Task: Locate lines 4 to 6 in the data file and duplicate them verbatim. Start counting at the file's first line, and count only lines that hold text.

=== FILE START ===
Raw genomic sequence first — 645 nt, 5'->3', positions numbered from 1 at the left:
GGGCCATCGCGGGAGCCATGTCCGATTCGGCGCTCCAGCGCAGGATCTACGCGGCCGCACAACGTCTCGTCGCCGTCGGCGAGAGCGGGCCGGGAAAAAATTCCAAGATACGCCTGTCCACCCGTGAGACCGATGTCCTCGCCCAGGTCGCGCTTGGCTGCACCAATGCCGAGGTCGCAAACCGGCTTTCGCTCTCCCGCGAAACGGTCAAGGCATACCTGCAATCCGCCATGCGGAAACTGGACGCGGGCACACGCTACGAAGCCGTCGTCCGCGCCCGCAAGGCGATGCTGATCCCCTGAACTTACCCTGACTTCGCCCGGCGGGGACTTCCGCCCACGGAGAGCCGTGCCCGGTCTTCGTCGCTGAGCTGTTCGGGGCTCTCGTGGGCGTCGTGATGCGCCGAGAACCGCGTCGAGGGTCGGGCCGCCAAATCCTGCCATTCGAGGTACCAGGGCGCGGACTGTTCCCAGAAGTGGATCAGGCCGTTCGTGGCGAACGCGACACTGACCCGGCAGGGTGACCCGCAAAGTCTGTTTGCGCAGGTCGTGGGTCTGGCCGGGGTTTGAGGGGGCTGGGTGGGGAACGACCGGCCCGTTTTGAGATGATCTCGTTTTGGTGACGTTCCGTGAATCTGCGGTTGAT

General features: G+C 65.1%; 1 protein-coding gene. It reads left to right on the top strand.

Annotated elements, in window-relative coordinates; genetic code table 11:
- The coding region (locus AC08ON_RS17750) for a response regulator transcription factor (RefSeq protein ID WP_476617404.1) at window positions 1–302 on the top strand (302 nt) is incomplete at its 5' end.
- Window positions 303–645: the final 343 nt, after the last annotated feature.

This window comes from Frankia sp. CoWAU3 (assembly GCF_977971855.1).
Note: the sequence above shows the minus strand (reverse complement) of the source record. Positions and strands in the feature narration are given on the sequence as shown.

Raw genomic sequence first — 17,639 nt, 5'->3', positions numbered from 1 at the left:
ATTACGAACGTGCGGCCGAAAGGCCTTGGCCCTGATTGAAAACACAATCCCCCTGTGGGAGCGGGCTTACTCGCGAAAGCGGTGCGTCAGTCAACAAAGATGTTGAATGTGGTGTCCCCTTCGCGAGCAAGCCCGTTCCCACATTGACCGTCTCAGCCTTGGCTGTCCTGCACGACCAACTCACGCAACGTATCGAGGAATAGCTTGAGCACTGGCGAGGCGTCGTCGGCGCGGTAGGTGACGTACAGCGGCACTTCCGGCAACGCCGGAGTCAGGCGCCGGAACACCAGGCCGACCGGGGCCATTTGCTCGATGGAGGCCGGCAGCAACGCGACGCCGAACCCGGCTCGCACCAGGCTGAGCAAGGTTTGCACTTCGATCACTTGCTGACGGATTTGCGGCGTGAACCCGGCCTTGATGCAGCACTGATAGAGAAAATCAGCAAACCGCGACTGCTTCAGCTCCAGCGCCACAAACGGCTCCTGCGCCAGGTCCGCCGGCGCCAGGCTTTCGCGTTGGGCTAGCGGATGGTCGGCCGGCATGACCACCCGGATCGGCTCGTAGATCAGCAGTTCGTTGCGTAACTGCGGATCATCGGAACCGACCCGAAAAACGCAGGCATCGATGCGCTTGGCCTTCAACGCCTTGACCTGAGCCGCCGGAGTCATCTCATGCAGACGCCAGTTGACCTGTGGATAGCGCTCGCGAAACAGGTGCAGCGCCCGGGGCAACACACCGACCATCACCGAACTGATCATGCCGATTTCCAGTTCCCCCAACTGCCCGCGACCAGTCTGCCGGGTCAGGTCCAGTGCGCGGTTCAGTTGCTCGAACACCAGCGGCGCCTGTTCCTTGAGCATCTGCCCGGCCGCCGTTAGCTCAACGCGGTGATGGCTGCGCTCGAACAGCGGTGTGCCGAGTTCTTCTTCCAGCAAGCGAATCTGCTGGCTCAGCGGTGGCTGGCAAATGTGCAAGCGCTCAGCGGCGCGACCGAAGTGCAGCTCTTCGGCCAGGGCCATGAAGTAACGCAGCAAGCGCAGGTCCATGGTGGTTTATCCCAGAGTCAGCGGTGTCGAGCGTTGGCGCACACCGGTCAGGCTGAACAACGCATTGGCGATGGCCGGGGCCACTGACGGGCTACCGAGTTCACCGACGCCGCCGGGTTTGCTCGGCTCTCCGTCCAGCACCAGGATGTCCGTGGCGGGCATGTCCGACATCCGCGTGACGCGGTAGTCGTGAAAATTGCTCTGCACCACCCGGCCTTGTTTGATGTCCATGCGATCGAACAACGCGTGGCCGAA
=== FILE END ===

Annotated elements, in window-relative coordinates; genetic code table 11:
- The coding region (locus AC08ON_RS17750) for a response regulator transcription factor (RefSeq protein ID WP_476617404.1) at window positions 1–302 on the top strand (302 nt) is incomplete at its 5' end.
- Window positions 303–645: the final 343 nt, after the last annotated feature.